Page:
The chatter obligingly ceased. Jim rewarded the response by loosening his grip again, letting go but maintaining contact, stroking his fingers lightly, in two-inch lengths, across the well-worn cotton over the wide shoulders, strong sturdy arms. He stepped in closer, replacing one form of physical intimidation with another.

"I don't want to do this, Sandburg."

A quick gasp of breath was his warning of impending lecture, and he raised his hands--gently--to the shoulders again, in warning. The lecture died unborn.


he leaned in

"do not"

hands moving now inwards


thumbs trailing delicately over collarbones

"to do"

and now fingertips brushing with butterfly sensitivity over the pulsepoints of the throat


The last word was emphasized so that it almost required physical punctuation, but Jim refrained. There was no scent of fear from the man he held, and he could not bear it if that changed as a result of his tenuously controlled actions.


Leaning in the last few inches, he rested his forehead gently against his guide's shoulder. "Please, Chief. No more."

"Oh, man." Whisper soft words tickled his neck. "No, I promise, man. What's wrong? We'll fix it, whatever it is, but what?"

"The test." Jim felt the pulse beneath his fingers jump.

"Ah, Jim. Damn it. It wasn't supposed to...if it got bad, why didn't you just stop it? It was just a stupid test, for god's sake. Not some sort of...trial."

"I don't want to test that again."

"No, man. Don't worry. This was a bad idea, and we are not going to repeat it. Stupid--I guess I never thought how difficult it would be to block out a single source of sensory input...I wanted to see if you could do it, in case there was something specific you needed to tune out-and hey, Iím the obvious choice, since Iím following you around again like I did back in the beginning--but I just didn't think about how it would affect everything else. Did everything else get more to compen--never mind, weíll deal with that later. I'm so sorry, Jim--are you okay? Do we need to work on your senses now? I can't believe I was so thoughtless--"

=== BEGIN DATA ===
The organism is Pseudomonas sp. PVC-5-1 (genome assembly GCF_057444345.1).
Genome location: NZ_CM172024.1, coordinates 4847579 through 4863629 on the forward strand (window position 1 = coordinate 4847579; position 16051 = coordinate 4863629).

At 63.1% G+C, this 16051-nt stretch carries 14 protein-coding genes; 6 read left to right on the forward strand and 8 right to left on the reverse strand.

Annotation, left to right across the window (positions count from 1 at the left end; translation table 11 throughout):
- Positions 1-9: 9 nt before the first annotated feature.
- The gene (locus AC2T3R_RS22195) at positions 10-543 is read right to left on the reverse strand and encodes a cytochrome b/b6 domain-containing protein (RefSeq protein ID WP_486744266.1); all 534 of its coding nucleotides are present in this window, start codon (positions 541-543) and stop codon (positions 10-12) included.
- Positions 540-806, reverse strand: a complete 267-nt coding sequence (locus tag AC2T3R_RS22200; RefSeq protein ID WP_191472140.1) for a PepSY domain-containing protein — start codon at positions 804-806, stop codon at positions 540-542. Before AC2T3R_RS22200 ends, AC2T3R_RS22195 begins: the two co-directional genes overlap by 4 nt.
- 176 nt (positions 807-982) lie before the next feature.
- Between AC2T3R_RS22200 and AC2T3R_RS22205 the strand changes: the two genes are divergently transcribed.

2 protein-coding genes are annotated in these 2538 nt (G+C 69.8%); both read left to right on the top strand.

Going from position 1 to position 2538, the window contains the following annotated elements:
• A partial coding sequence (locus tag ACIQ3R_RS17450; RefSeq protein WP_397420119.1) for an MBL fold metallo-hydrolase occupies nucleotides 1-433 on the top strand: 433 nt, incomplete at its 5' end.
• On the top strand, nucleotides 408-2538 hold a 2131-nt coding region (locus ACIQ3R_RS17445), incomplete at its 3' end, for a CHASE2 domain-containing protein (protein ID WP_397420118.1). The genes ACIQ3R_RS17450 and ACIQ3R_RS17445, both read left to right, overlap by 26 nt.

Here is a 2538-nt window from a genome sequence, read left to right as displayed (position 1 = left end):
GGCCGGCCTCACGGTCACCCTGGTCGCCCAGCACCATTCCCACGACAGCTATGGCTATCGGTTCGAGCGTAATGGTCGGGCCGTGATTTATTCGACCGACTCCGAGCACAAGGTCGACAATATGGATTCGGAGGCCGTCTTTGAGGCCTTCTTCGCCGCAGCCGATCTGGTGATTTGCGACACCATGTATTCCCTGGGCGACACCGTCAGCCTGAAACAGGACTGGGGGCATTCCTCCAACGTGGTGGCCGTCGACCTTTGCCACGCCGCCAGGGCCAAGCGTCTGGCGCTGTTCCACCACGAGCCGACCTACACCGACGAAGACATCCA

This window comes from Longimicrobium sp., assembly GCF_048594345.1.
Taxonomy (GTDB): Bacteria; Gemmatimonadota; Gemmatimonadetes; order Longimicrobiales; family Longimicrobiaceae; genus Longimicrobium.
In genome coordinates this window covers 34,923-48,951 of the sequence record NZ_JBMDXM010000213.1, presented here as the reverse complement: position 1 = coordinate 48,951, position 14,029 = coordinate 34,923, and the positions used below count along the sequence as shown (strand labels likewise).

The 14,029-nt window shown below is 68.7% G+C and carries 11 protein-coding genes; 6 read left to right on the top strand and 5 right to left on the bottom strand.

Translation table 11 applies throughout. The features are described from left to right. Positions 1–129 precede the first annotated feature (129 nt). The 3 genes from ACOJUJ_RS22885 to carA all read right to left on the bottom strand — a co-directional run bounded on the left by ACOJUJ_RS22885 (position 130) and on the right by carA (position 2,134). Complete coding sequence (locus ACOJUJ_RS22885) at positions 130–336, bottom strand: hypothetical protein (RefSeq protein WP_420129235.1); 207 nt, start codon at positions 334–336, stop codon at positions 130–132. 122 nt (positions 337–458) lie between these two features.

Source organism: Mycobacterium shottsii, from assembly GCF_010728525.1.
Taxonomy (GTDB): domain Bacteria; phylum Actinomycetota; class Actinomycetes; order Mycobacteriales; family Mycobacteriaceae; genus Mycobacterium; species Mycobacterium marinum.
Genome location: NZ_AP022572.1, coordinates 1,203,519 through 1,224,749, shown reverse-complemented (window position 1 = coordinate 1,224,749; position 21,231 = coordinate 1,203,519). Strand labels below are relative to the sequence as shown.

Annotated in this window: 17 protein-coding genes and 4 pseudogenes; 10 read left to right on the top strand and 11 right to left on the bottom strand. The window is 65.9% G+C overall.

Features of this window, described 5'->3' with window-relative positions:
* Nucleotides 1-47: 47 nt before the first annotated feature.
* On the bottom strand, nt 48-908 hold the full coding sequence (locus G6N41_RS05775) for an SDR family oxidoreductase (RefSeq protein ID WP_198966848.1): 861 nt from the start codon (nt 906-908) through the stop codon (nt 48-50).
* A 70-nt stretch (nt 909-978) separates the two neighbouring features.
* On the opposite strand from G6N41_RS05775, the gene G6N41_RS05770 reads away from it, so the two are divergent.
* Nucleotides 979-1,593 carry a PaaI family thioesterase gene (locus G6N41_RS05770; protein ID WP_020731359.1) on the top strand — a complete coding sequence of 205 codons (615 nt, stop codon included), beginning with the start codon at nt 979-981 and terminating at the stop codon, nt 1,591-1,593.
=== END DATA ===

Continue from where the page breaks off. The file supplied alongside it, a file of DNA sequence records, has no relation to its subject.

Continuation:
"Not that." Jim stepped away. "Don't do that, Chief. You know you do a great job. Don't second-guess it, run yourself down..." he trailed off, rubbing a hand reflexively over his face as he sighed. "It was a good idea. I should be able to do that. But it was..."

Blair had followed him back towards the couch. "What, Jim?"

"It was like losing everything."

"Everything meaning...? You felt like you were losing your senses? Even when you were only blocking one thing?"

"Sure. Whatever. Look, Sandburg, could we just drop this?"

Interpreting the fleeting silence that followed, Jim resigned himself to the fact that there was no way they were dropping this. Blair took a deep breath, held it for a very obvious count of ten, and then calmly moved to sit on the couch at the opposite end from Jim.

When he spoke, his voice resonated with the kind of studied calm you find among bomb-squads and soldiers who have just pulled the pin.

"Jim, you've got to work with me here at least a little. I mean, I'm working for this, right? I'm trying to figure out what's going on, that's my job, right? I've been through anxiety and regret and confusion in the last five minutes alone, so maybe you can consider my emotional down-payment to be made here, man, and spare me any more shit!"

Sitting through this conversation was obviously not a viable option, and Blair scrambled off the couch to relieve his ire with some brisk pacing. "This was a simple test, Jim, one which we agreed had a definite and useful purpose. You spent the day being an absolute ass to me and gradually becoming more and more obnoxious to our coworkers...until, of course, you stormed out of the office, leaving me behind and scaring me to death."

He stopped in front of his partner, who seemed to be paying at least token attention to his tirade. "You have no idea what kind of inspired obfuscation I had to lay on Simon to cover your sorry self. So now that we've revisited old times by throwing the punk up against the wall, maybe we can--Jim?"

Jim thought distractedly that it was helpful that his guide was at least as adept at reading his silences as his speech. At the sight of the muscle that jumped as he gritted his teeth, Blair sat back down next to him and laid a hand on his knee.